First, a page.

Friday, October 21, 2011

Halloween in the Victorian Era

With one of my favorite holidays fast approaching, I thought I'd write a bit about Halloween in the Victorian era. (In this present era, I am somewhat prepared with candy, but cannot decide on a costume).

Halloween has it's origins in the ancient Celtic holiday of Samhain. For the Celts the new year started on November 1, and it was believed that the night before this, was a time when the veil between the worlds of the living and the dead were the thinnest. It was a night when the spirits of the dead would wander about and one could communicate easier with them to divine the future. The holiday was celebrated with bonfires, and parades, with people dressing up as animals or wearing masks, to trick the wandering spirits. Food and a lit candle were also left on doorsteps to feed the visitors from the other side.
Later the church tried to Christianize the holiday by turning November 1 into All Saints Day and November 2 into All Souls Day. Instead of leaving food out as offerings to the dead, people were encouraged to give the food to the poor. The custom of giving out small cakes to the poor, called "soul cakes" was developed, and it is believed that this is the origin of trick or treating.

During the later half of the 19th century, many of the Victorians tried to de-emphasize the creepy or spooky aspects of Halloween and make it more cutesy, as you can see by these not scary at all costumes below.

There were still those that loved the scary side, but for most it was at time to hold parties with a harvest type theme, with parlour games and dancing. A popular game was the Halloween pudding. The host would bake a fruit cake with five objects hidden inside - a ring, a coin, a thimble, a button and a key. At 9pm the oldest person would cut the cake in silence and give out the pieces. It was believed that the first words spoken after the cake was cut would be prophetic for the year. Whoever got the piece with the ring would marry that year, the coin would be wealthy, the button meet their love, the key go on a journey, and the thimble be an old maid/bachelor.

Another game that had a few variations, was one where single women would go alone into a darkened room with a mirror and a candle. They would take an apple with them and try to peel it all in one piece, or slice the apple. It was believed your true love's face would appear in the mirror. If you were going to die that year, a skull would appear.
There was also a game where young women would go one by one into a dark room with a chest of drawers with boxes in them. They would be told that the room was haunted, and they would have to go into the room in silence and collect a box from the drawer without screaming (apparently women back then screamed easily). The box was filled with party favors for the guest. It doesn't sound scary to me, but maybe if you had a great ghost story it might be more fun.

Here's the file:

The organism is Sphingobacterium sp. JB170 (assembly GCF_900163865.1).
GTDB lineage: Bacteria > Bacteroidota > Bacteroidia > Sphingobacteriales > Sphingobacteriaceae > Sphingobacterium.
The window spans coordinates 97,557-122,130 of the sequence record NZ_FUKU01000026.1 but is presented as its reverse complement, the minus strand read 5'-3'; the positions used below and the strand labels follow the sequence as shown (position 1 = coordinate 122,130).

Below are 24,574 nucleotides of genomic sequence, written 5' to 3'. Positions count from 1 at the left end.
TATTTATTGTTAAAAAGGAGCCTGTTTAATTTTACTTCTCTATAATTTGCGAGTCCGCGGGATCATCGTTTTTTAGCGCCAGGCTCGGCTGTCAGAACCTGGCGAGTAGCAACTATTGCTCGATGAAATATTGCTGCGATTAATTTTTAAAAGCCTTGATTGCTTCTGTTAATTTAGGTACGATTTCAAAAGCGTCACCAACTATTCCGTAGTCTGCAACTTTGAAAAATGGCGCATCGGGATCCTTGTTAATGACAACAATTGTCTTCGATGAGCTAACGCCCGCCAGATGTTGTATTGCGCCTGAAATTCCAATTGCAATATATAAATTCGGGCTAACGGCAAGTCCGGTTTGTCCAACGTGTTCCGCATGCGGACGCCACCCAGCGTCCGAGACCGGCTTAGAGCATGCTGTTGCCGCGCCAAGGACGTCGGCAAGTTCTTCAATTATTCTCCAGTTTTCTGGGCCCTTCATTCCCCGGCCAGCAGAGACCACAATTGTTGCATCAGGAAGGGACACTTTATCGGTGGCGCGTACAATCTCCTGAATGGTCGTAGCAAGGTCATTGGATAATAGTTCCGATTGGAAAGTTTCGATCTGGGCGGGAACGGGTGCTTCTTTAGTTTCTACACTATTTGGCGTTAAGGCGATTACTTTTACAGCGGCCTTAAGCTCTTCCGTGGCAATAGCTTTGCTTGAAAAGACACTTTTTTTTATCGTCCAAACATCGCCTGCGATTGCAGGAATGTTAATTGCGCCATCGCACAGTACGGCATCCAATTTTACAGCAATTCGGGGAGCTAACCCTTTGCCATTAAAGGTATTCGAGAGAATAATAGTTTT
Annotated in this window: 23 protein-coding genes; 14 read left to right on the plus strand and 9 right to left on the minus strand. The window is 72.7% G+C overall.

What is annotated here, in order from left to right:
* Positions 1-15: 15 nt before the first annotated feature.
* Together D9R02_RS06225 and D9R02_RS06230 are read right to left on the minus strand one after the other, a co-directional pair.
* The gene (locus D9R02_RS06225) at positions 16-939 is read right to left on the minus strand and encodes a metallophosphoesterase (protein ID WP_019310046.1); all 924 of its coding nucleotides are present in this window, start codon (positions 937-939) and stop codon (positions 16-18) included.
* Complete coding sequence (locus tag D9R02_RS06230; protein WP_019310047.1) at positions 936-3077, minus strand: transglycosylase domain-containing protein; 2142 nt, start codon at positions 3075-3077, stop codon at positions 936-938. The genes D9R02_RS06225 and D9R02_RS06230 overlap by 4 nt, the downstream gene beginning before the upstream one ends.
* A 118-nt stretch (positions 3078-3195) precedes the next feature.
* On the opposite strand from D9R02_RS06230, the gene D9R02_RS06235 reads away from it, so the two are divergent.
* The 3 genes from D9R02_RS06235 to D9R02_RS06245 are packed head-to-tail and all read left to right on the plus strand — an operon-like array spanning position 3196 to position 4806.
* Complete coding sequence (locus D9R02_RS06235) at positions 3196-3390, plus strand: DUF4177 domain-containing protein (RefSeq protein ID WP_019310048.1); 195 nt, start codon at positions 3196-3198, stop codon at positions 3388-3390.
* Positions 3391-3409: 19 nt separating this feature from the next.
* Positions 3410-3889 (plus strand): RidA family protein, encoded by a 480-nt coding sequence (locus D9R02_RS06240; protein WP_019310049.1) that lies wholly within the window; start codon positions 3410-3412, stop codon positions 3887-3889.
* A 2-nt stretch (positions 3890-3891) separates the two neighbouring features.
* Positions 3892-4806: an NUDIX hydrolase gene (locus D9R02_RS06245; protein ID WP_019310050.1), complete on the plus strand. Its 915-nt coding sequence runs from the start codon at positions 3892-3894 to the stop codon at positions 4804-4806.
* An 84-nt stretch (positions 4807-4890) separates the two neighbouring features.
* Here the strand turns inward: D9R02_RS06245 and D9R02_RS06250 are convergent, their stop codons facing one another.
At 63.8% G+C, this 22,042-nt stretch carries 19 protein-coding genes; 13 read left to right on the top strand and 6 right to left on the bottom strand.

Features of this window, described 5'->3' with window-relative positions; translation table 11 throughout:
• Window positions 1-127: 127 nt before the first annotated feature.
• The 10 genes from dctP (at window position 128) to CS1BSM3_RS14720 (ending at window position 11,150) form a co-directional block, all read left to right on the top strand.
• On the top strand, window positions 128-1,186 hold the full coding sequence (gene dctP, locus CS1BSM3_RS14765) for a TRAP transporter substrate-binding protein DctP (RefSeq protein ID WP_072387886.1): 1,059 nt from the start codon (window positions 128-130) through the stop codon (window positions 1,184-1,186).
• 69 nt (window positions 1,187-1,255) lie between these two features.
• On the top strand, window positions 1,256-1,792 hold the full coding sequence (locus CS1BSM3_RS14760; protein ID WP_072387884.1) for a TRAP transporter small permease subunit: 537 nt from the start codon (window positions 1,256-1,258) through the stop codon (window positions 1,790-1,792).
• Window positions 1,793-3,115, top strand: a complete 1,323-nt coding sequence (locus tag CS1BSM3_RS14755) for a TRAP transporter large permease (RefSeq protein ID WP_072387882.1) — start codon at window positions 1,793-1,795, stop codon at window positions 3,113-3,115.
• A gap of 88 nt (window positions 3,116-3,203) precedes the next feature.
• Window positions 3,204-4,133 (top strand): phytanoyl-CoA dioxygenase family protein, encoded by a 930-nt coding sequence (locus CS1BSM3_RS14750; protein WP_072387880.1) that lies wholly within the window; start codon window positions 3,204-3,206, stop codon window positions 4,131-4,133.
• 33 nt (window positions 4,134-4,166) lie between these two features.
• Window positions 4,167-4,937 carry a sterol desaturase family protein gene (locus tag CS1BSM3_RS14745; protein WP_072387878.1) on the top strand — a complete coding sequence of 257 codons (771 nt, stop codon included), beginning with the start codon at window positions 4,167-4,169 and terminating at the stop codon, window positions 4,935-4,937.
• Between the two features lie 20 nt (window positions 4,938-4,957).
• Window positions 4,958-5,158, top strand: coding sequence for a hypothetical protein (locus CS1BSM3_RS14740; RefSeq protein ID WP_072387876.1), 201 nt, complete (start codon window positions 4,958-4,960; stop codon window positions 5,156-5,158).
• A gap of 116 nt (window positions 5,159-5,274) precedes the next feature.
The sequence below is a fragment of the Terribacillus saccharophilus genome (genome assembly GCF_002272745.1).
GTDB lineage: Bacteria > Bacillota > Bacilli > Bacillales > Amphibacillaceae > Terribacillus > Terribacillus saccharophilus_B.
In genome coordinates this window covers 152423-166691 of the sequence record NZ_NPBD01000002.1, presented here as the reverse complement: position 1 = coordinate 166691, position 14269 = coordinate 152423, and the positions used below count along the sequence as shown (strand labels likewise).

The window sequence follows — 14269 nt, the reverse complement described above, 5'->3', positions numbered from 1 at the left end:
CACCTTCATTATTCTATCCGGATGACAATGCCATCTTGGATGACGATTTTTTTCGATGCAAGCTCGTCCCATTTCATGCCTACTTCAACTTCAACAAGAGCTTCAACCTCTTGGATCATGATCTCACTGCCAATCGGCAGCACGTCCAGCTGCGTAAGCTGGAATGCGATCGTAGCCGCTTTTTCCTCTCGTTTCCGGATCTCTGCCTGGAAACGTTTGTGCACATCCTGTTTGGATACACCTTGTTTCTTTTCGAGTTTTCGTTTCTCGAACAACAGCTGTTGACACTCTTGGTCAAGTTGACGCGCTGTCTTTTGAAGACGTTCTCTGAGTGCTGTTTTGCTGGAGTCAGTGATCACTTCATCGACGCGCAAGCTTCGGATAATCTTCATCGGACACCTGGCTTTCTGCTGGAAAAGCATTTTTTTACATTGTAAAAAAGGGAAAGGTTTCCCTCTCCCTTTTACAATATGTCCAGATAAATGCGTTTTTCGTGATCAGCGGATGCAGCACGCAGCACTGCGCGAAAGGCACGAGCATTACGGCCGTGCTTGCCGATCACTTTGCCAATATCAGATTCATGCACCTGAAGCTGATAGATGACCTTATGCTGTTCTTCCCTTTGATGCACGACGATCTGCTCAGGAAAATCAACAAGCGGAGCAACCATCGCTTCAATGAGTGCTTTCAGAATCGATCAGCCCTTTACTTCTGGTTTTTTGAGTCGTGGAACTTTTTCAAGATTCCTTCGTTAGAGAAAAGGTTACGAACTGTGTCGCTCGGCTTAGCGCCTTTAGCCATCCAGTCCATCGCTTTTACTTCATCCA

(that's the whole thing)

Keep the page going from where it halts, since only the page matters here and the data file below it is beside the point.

So what are your plans for celebrating the most spooktacular holiday of the year?

- Posted using BlogPress from my iPhone


  1. That first image exudes such dignity, yet it's totally creepy when you look closely at those guys peering over her shoulder. I love it!

    I think the "not scary at all" costumes are kinda cute in a quaint way, although maybe it's partly because of the old, sepia photo. Something about it is just too charming to me. Then again, Halloween isn't really supposed to be "charming" by today's standards... ;-D

  2. I really enjoyed reading your Halloween blog! I’d never heard of the darkened room games before (maybe because I’m a guy). It’s too bad so many great old traditions get sanitized through “social-progress”. I actually remember the cake as a kid. Great images too – thanks Lou!

  3. Ha ha! I love your historical overview! I plan on having Howloween....a little party with the dogs all dressed up! Then I plan to trick the hubby into playing with the ouija board...then scaring the daylights out of him. :) Someones got to right? :) Hearts, Janna Lynn

  4. I had no idea that our modern version of Halloween dated to the Victorian era! I thought it was much younger, honestly! Although the more I think about it, the more it makes sense that the Victorians were the ones to develop it - it's right up their alley.

    I'm going to a Goth-tastic Halloween shindig with youuu on the Saturday, which I am super excited about. And on the day of days, I actually have a doctor's appointment... I'm dressing up for work, so I'll be sitting in the waiting room in full costume! I hope I make some new friends.

  5. I am not kidding- I was looking up information to write a post about Victorian Halloween yesterday! Then I got distracted by having to actually do work at work, and then a party after work... I saw all of those photos you posted too! :-P

    Thank you or the very informative post. James Joyce actually writes about the cake tradition in one of his short stories in "Dubliners," actually.